infant, and is about to cleave it in
two with his falchion. A group of
spectators completes the picture,
which contains in all nineteen figures.
The drawing is poor, but the colors
are particularly bright, and the preser
vfition is excellent.”
How such a subject t ame to be rep-
resented here is a puzzle. Italian-
archaeologists, said a writer, are gen-
erally Inclined to think that lac bihli-
there is a joy in wandering In and oul
of these residences now In ruins, onct
so elegant and refined, and so ricS
in werke of art, such as the house ot
Castor and Pollux. The house of the
Votti, a recently excavated dwelling
restored In accordance with the an
(lent style of construction employed
-in the city, and with nearly all Its
paintings and statues and gardens
just ae they were eighteen centuries
ago, is one of tho most interesting
spectacles that the past nas bequeath
eU to the present.
Af Pearson, the Homestead pitcher,
who beat Pittsburg-on the 22d lust.,
has been signed by Cleveland.
Charley Somers has no use for the
iou.tt.Ve .tile, ami will do his best
to have it rescinded uext spring.
Bill Dlneen of the Bostons picked a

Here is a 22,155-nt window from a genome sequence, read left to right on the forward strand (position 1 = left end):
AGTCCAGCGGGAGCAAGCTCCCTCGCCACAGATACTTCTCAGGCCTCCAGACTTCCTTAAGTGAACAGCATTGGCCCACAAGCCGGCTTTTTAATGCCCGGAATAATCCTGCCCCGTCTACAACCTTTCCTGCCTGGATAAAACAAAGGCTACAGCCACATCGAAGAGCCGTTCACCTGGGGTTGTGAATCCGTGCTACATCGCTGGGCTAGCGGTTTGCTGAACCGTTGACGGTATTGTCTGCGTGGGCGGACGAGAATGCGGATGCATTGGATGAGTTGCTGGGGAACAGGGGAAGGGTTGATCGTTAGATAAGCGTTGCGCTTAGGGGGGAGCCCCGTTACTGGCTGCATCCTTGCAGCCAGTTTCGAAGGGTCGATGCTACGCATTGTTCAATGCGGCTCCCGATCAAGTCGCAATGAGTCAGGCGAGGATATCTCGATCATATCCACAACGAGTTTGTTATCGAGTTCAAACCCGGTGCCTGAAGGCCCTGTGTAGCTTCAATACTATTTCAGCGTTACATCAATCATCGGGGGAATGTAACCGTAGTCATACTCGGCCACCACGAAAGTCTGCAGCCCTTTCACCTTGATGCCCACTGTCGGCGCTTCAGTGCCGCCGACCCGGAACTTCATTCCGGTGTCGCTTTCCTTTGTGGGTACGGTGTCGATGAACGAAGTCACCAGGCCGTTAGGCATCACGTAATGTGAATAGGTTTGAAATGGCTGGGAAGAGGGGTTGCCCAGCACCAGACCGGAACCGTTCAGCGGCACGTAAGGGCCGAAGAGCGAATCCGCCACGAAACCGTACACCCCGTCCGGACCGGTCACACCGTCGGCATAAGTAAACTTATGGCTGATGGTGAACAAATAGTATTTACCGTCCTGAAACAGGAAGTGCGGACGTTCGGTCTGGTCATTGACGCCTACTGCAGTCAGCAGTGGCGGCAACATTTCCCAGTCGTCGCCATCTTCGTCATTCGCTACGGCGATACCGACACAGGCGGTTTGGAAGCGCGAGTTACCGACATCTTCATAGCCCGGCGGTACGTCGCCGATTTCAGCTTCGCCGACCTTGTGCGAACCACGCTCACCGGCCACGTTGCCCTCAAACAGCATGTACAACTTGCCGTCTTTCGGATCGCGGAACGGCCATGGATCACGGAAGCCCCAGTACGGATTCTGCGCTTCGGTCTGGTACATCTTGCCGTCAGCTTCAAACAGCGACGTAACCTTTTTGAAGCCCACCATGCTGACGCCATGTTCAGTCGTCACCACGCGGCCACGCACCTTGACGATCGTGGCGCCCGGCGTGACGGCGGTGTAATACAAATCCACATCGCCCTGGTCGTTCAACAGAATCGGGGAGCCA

WILLIAM & UIX DGDGZ
Ilf Sciences, tho l.innoan society, the
Vmerlcan Historical society. He be
. iI' to the Metropolitan »’i -. Fen
ittry. Downtown. Riding. Reform
PtesljyjeCiafL, Country uuil (’utupum-
wpaitti clubs and the NSW England
little red pimple with a phi; and now
his pitching arm has gone to the had.
Hill, St. Lou
McAlser hang np another disappoint-
Chick Stahl has not done much
fcjwarrti'. earning his big salary this
Of the seven presidents France bai
had. only one has served a full term
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French, Mrs. W. H. Chandler Daily Publicist. (Chandler, Okla. Terr.), Vol. 2, No. 128, Ed. 1 Friday, August 28, 1903, newspaper, August 28, 1903; Chandler, Oklahoma Territory. (gateway.okhistory.org/ark:/67531/metadc912021/m1/4/: accessed October 17, 2018), The Gateway to Oklahoma History, gateway.okhistory.org; crediting Oklahoma Historical Society.